Easing rates and oil pressures are providing short-term relief for the stock market, but they are an indication more of growth worries than an inflation peak, Morgan Stanley says.
This "recent decline in bond yields (TBT) (TLT) (SHY) has been perceived as positive for equities - ultimately a misread, in our view," strategist Mike Wilson said. "For this read to continue to hold, we'd likely need to see a continuation of falling yields in the context of cresting inflation pressures, an associated less hawkish Fed policy path, more durable economic growth than we expect and a re-acceleration in earnings revisions."
"The combination of those factors is feasible, but is not likely, in our view," Wilson said. "Thus, we see the recent rebound in equities as another bear market rally that could rise another 5-7% in the best case scenario."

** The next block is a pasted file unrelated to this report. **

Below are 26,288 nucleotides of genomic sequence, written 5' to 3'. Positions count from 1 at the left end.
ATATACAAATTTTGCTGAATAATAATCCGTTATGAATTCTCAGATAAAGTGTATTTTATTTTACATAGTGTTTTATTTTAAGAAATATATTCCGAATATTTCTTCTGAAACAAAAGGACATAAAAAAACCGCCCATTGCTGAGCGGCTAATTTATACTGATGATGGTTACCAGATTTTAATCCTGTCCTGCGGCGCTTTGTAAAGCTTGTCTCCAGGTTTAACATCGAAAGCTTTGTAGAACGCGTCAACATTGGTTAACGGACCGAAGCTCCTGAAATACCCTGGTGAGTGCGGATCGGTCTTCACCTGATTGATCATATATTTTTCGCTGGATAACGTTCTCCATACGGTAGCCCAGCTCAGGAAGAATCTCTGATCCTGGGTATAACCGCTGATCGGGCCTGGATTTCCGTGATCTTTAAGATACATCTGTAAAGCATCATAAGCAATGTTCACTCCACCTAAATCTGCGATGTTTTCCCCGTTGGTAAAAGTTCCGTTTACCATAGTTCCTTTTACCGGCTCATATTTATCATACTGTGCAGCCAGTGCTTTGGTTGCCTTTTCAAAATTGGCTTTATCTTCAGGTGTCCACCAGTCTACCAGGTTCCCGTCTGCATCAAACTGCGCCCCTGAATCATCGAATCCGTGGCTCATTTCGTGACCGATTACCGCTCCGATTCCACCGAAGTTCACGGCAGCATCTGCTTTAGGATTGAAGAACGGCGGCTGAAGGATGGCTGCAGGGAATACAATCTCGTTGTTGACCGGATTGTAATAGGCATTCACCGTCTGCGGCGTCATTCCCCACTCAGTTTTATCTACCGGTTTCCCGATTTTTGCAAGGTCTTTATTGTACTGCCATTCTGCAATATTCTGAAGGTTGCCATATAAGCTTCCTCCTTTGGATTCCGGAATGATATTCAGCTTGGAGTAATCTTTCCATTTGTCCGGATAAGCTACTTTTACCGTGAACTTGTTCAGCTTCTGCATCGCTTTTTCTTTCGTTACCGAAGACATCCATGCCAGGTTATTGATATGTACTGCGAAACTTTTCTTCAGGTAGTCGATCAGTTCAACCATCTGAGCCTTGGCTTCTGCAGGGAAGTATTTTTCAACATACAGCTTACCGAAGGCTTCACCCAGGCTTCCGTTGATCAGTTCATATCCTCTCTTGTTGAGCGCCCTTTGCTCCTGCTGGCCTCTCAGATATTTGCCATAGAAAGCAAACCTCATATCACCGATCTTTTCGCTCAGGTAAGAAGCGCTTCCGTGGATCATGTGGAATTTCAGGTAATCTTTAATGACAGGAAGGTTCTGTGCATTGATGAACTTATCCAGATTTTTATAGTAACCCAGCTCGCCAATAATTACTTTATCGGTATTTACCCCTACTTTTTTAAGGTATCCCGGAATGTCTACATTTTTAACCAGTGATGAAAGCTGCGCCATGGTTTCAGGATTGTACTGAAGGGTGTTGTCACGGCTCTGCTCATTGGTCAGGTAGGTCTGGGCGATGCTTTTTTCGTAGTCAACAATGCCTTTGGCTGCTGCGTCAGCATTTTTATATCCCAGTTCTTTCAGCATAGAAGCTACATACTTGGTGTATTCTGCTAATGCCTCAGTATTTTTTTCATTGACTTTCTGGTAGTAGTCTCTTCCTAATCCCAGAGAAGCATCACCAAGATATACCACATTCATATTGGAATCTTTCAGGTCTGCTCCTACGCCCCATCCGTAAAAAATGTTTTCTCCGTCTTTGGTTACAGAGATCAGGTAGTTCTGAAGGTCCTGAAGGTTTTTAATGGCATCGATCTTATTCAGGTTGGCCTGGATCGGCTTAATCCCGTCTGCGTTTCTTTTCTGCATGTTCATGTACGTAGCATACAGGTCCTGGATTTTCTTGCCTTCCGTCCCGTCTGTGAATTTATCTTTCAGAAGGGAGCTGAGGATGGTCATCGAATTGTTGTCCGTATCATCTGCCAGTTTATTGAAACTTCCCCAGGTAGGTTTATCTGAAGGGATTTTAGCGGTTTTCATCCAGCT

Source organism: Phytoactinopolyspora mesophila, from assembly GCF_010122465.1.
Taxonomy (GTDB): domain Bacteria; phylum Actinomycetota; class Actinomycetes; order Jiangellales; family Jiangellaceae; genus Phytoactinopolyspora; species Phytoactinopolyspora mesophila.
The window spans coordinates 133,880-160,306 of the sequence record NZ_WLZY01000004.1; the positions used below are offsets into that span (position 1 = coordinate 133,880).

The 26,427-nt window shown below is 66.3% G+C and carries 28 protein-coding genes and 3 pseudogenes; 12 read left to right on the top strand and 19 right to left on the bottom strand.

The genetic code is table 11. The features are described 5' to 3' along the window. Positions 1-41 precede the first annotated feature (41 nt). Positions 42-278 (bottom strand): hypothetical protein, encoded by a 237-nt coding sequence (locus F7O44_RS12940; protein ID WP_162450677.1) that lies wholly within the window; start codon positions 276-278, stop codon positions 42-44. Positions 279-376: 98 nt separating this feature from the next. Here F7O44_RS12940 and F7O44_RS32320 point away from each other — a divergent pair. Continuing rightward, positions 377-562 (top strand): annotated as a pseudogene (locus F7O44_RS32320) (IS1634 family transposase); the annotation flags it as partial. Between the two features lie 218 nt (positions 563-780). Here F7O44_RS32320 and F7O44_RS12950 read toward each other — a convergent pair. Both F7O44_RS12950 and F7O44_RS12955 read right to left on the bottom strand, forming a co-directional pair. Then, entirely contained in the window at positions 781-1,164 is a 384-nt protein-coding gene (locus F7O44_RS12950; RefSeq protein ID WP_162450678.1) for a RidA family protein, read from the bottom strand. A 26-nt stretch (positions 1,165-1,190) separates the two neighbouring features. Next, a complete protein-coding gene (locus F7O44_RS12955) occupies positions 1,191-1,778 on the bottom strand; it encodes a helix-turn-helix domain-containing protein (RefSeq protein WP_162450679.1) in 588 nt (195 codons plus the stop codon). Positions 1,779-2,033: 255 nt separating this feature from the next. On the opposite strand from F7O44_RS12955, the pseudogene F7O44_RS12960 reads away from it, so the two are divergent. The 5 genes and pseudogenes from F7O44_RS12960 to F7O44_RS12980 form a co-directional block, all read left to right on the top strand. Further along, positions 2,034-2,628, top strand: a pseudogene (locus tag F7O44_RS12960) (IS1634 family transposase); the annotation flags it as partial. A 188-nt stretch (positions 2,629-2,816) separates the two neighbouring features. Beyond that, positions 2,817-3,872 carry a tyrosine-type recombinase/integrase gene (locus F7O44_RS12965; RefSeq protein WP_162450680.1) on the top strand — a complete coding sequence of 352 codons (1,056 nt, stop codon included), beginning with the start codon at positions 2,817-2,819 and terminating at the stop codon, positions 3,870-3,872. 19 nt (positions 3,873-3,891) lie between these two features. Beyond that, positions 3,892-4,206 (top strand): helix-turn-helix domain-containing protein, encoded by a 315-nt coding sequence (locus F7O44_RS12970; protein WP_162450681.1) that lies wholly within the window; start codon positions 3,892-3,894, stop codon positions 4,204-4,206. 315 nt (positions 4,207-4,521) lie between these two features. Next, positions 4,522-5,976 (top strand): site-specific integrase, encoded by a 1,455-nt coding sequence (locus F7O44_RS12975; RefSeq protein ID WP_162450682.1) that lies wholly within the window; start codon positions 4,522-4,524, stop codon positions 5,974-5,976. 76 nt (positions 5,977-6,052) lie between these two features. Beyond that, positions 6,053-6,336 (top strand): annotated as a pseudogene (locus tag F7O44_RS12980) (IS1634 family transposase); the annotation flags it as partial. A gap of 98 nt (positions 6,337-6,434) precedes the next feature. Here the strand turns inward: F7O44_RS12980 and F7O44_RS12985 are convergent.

"The S&P 500 (SP500) (NYSEARCA:SPY) is trading back at 16.3x or 1 turn higher than where it was trading at the prior week's lows ... this seems hard to justify given the growing concern about earnings," he added. "As a result, we continue to believe any near term rally is nothing more than a bear market bounce with lower lows ahead."
"The only question is whether we have a soft landing (base case) in which the S&P 500 bottoms near 3400-3500 or we have a recession (bear case) in which the index falls toward 3000."
The S&P is pricey on 14 of 20 metrics tracked by BofA.